Here is the question :

Prove that if the prime $p\equiv 1\pmod4$ and $q$ is a quadratic nonresidue mod $p$, then the solutions of the congruence $x^2 \equiv -1\pmod p$ are $x\equiv \pm q^a\pmod p$, where $a=\frac{p-1}{4}$.

I don't know where to begin, a hint would be appreciated thank you.

• If we plug in the solutions, then we get a congruence of the form as suggested in Euler's criteria which is equivalent to the legendre's symbol $\left(\frac ap\right)$,(where $a = -1$) hence proving that the solutions are the ones given in the equation.Is this simply the answer?Am I right? – Paradox 101 Nov 10 '14 at 8:52
• No, you get the Legendre symbol $\left(\frac{q}{p}\right)$. Which is $-1$ by the definition of the Legendre symbol. You do not get the Legendre symbol $\left(\frac{-1}{p}\right)$. – curious Nov 10 '14 at 8:56
• Also, this proves that $\pm q^a$ are some solutions. Do you understand why there can't be any others? (Or moreover that the numbers $\pm q^a$ don't depend on which quadratic non-residue $q$ you start with?) – curious Nov 10 '14 at 8:58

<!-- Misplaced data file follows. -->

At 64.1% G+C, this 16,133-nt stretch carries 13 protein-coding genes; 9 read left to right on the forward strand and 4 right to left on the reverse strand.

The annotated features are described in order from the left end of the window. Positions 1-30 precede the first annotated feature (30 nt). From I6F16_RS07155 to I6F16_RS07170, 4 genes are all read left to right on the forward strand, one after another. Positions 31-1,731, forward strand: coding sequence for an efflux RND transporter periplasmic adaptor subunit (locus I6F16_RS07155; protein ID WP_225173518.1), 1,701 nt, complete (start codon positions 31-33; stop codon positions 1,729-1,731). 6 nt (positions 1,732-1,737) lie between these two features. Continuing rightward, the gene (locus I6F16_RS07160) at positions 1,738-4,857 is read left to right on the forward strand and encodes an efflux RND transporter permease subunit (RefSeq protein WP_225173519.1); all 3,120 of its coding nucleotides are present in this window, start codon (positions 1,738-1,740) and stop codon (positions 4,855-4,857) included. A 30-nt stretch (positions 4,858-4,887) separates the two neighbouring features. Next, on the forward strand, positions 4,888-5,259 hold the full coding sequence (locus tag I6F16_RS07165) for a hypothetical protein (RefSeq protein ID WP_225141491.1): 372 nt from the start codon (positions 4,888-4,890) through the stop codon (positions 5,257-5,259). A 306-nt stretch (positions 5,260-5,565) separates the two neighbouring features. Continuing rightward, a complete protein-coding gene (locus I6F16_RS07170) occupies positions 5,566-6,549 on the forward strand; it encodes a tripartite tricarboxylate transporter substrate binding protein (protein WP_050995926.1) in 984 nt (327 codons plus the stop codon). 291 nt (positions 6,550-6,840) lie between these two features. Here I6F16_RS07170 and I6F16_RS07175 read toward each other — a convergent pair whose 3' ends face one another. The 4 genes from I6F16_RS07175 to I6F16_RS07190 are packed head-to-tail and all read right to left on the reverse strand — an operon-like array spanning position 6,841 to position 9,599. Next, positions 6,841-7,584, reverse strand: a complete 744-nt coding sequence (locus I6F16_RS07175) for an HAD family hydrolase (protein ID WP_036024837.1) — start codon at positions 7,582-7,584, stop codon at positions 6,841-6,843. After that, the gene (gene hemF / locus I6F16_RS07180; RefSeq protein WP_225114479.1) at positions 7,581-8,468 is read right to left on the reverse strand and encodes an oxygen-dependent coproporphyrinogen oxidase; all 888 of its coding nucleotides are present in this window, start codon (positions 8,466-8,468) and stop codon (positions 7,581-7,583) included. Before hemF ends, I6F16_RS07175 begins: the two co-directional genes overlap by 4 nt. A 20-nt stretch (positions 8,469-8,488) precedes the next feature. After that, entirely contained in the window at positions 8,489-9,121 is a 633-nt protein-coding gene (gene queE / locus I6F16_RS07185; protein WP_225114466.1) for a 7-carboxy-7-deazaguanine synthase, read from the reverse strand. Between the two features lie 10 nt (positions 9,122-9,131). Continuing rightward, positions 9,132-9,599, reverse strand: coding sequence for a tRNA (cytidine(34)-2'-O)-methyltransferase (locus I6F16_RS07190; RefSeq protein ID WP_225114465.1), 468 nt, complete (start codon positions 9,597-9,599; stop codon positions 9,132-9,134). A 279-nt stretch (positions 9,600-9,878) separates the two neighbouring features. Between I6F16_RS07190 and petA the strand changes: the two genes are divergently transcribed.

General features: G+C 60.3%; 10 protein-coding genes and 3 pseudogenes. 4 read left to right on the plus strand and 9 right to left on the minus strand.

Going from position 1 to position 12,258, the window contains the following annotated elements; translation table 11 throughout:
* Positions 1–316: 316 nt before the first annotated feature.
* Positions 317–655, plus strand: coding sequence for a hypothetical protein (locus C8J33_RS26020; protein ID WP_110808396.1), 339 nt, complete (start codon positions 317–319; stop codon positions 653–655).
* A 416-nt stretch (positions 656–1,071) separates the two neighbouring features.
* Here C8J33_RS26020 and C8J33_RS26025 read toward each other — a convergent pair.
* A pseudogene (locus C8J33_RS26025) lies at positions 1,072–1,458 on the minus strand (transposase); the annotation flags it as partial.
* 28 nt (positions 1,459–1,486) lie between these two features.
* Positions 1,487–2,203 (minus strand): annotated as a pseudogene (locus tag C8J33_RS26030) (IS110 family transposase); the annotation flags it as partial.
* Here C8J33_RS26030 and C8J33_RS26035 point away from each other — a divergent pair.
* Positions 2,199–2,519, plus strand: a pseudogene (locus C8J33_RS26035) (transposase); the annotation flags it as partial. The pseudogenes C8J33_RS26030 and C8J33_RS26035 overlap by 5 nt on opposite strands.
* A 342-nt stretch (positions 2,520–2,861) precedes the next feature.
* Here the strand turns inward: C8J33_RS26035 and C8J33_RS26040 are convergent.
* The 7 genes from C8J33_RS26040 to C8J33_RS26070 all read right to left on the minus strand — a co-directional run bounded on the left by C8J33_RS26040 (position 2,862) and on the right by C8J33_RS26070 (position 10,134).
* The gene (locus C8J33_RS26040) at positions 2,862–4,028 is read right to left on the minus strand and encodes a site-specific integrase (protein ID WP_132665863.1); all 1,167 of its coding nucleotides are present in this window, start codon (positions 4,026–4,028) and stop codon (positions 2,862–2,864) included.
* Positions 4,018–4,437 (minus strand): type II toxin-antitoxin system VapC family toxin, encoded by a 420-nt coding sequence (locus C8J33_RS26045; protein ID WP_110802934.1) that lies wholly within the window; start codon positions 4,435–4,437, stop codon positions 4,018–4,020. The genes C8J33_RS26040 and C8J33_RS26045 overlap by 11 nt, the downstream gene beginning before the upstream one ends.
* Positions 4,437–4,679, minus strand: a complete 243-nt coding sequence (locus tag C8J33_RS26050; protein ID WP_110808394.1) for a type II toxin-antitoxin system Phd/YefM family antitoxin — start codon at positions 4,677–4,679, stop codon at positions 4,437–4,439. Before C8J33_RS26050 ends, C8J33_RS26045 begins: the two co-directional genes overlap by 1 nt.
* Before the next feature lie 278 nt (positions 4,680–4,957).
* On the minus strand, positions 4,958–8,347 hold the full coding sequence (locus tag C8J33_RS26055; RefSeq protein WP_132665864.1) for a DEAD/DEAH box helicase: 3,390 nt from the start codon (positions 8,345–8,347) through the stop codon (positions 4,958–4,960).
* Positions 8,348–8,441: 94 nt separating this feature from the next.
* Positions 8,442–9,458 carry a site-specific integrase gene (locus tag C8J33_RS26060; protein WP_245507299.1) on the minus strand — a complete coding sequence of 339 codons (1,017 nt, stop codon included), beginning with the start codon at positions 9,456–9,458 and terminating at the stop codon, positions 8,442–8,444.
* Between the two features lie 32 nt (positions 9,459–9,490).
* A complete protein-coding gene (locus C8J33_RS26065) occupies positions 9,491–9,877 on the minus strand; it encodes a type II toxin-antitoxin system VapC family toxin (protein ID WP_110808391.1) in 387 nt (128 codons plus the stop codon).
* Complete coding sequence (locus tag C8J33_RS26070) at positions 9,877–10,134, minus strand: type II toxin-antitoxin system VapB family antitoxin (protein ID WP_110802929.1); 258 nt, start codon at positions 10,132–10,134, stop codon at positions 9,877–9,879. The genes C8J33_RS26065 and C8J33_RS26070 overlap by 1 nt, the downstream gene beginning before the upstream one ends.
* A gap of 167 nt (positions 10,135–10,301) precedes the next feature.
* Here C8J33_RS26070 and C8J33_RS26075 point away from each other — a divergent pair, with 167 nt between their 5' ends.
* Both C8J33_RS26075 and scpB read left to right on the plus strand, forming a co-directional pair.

• Oh, I'm sorry you're right it's $q$ not $-1$. But if the legendre's symbol is $-1$, shouldn't there be no solutions at all? Because q is a quadratic nonresidue? – Paradox 101 Nov 10 '14 at 9:08
• $$x=q^{(p-1)/4}\text{ is a solution to }x^2\equiv -1\bmod p\\\\ \iff (q^{(p-1)/4})^2\equiv -1\bmod p\\\\ \iff q^{(p-1)/2}\equiv -1\bmod p\\\\ \iff \left(\frac{q}{p}\right)\equiv -1\bmod p\\\\ \iff q\text{ is a quadratic non-residue mod }p$$ which is what we said about $q$ from the beginning. – curious Nov 10 '14 at 9:11